If Gloria’s bill passes, counties that fail to spend MHSA dollars within three years could see that cash flow to the state for potential reallocation to cities, school districts or other agencies. Gloria’s bill cleared the Assembly health committee on Tuesday and is now headed to the appropriations committee.
A coalition of groups including the Behavioral Health Directors Association and State Association of Counties have come out against Gloria’s bill. They argue it would disrupt planning and priorities already set by counties, some of which are coordinating with other agencies to use the money. They also noted that new rules approved last year already clarify spending requirements for counties.
Gloria said this week he’s undeterred by those beefs.
“I would argue it’s because of the lack of leadership and initiative on mental health that AB 2843 is necessary,” Gloria wrote in a statement. “Make no mistake, I want counties to fulfill their legal responsibility and provide mental health services, but that’s not happening.”
– Lisa Halverstadt
Assemblywoman Lorena Gonzalez wants Tara Zoumer to testify in favor of one of her bills, which seeks to end mandatory arbitration agreements that require victims of workplace harassment to keep quiet about their experiences.
Such agreements have emerged in the #MeToo movement as helping perpetuate pervasive sexual harassment in the workplace: “Recent revelations of widespread sexual harassment have focused policy makers on the need to ensure that victims have access to justice and that violators are held accountable. They have also demonstrated the harm that comes from keeping these cases confidential,” Gonzalez Fletcher says in a summary of the bill.
Zoumer is barred from testifying, though, because of stipulations tied to the arbitration agreement. The New York Times wrote more about Zoumer’s case in depth here.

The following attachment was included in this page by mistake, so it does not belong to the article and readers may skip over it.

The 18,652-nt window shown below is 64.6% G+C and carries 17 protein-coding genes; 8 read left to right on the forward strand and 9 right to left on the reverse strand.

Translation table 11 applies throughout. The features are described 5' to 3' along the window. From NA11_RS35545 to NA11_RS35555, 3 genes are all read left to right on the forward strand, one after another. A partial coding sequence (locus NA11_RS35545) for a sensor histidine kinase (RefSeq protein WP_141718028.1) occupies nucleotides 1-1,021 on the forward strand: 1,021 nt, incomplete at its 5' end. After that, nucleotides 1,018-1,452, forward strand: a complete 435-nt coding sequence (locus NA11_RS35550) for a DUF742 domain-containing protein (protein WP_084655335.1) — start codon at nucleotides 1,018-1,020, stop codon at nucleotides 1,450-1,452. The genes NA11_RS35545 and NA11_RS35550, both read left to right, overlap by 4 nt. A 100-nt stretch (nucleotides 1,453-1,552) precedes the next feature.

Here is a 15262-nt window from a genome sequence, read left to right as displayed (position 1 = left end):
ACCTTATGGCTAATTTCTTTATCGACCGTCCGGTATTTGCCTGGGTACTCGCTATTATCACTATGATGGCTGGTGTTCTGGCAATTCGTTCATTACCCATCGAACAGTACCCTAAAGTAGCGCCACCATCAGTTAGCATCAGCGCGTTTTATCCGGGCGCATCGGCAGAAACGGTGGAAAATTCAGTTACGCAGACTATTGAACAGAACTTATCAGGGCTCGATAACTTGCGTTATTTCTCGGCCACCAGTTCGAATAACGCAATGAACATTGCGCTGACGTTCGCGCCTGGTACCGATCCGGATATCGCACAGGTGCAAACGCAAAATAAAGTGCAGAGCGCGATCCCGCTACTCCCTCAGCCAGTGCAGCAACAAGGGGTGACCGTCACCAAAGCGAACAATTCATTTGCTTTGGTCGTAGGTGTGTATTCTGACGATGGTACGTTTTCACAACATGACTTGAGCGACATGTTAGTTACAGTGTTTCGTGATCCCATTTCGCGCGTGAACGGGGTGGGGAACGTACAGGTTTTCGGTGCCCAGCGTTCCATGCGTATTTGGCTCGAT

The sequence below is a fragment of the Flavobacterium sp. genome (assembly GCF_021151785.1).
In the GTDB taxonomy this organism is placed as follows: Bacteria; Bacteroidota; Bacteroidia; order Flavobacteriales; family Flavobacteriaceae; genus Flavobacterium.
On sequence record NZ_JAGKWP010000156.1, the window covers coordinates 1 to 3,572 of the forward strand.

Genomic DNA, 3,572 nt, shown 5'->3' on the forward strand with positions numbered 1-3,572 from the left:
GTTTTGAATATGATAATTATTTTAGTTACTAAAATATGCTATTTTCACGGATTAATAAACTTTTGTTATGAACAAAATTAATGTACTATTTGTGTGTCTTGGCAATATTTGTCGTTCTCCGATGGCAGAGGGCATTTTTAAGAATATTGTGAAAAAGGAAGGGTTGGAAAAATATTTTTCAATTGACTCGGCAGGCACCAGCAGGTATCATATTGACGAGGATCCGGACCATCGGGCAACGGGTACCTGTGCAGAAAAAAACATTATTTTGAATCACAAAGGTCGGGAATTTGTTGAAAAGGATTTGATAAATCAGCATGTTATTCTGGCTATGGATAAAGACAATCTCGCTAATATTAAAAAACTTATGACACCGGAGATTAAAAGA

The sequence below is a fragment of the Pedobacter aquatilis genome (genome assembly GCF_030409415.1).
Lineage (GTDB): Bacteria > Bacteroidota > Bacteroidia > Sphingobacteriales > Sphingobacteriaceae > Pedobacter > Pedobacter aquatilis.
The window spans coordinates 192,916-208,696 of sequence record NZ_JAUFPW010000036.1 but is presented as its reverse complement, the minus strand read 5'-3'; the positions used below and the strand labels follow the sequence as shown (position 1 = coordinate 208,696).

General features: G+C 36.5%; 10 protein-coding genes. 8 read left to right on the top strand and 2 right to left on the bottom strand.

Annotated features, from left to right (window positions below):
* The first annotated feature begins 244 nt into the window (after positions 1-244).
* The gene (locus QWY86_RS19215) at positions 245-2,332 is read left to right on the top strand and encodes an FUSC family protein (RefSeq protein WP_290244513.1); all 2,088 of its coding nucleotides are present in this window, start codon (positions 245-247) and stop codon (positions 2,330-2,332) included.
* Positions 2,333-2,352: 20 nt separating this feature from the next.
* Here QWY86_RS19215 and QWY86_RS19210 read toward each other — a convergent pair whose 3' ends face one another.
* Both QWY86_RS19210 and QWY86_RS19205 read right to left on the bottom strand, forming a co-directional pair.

Gonzalez Fletcher believes she’s found a way around Zoumer’s inability to speak out, though. She wants Assembly Speaker Anthony Rendon to compel Zoumer to testify using a subpoena.
“Arbitration, by its very nature, is a secretive process that is often lopsided in favor of the employer,” the New York Times noted.
Arbitration agreements aren’t unique to employment situations, either. Consumers are often forced to agree to arbitration as part of virtually every contract they sign – whether it’s buying a car, or signing up for a wireless policy.
In 2013, Voice of San Diego found that arbitration firms have largely ignored California law requiring them to publish information about cases – but in one snapshot of how lopsided the process is: “one large private arbitration provider, the National Arbitration Forum, found against consumers 99.8 percent of the time in hearings between Jan. 1, 2003 and March 31, 2007.”
A bill written by Senate President Pro Tem Toni Atkins and Sen. Hannah Beth Jackson that would require publicly held companies in the state to have at least one woman on their corporate boards advanced this week.
The bill, if passed, would make California the first state to have such a requirement.
Many countries in Europe, however, have similar requirements for corporate boards. The Economist examined those policies earlier this year and found mixed results: “While quotas have not been the calamity that many had feared, they have also so far failed to achieve what governments had promised they would.”
Assemblywoman Shirley Weber’s bill that would limit the circumstances in which police can legally kill managed to generate a lot of controversy before anyone read the actual bill text.
It emphasizes that instances in which an officer deployed deadly force when he or she could have reasonably used de-escalation tactics would have less protection under the law, and would require prosecutors to take into account whether an officer’s own negligence contributed to making a situation more dangerous.